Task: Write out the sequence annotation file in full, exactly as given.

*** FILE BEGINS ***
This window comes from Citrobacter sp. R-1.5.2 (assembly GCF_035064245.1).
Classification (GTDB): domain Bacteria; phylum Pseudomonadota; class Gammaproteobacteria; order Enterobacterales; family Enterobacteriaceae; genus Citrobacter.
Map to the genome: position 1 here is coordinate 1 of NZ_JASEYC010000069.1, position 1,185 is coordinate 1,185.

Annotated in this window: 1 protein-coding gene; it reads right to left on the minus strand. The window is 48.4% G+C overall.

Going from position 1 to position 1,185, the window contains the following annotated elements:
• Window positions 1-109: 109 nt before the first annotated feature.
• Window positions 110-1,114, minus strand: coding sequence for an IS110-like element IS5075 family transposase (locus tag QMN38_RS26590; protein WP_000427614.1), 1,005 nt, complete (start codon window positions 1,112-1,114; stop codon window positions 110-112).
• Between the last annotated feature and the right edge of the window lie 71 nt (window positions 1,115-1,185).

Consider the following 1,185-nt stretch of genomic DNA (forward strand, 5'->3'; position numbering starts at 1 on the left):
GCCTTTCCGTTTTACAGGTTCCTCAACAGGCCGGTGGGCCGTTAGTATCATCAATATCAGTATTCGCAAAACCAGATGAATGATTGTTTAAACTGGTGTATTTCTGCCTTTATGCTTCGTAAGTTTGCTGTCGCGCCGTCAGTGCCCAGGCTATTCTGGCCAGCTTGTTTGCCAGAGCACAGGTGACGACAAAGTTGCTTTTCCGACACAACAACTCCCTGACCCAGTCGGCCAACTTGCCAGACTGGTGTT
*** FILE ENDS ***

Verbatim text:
This window comes from Citrobacter sp. R-1.5.2 (assembly GCF_035064245.1).
Classification (GTDB): domain Bacteria; phylum Pseudomonadota; class Gammaproteobacteria; order Enterobacterales; family Enterobacteriaceae; genus Citrobacter.
Map to the genome: position 1 here is coordinate 1 of NZ_JASEYC010000069.1, position 1,185 is coordinate 1,185.

Annotated in this window: 1 protein-coding gene; it reads right to left on the minus strand. The window is 48.4% G+C overall.

Going from position 1 to position 1,185, the window contains the following annotated elements:
• Window positions 1-109: 109 nt before the first annotated feature.
• Window positions 110-1,114, minus strand: coding sequence for an IS110-like element IS5075 family transposase (locus tag QMN38_RS26590; protein WP_000427614.1), 1,005 nt, complete (start codon window positions 1,112-1,114; stop codon window positions 110-112).
• Between the last annotated feature and the right edge of the window lie 71 nt (window positions 1,115-1,185).

Consider the following 1,185-nt stretch of genomic DNA (forward strand, 5'->3'; position numbering starts at 1 on the left):
GCCTTTCCGTTTTACAGGTTCCTCAACAGGCCGGTGGGCCGTTAGTATCATCAATATCAGTATTCGCAAAACCAGATGAATGATTGTTTAAACTGGTGTATTTCTGCCTTTATGCTTCGTAAGTTTGCTGTCGCGCCGTCAGTGCCCAGGCTATTCTGGCCAGCTTGTTTGCCAGAGCACAGGTGACGACAAAGTTGCTTTTCCGACACAACAACTCCCTGACCCAGTCGGCCAACTTGCCAGACTGGTGTT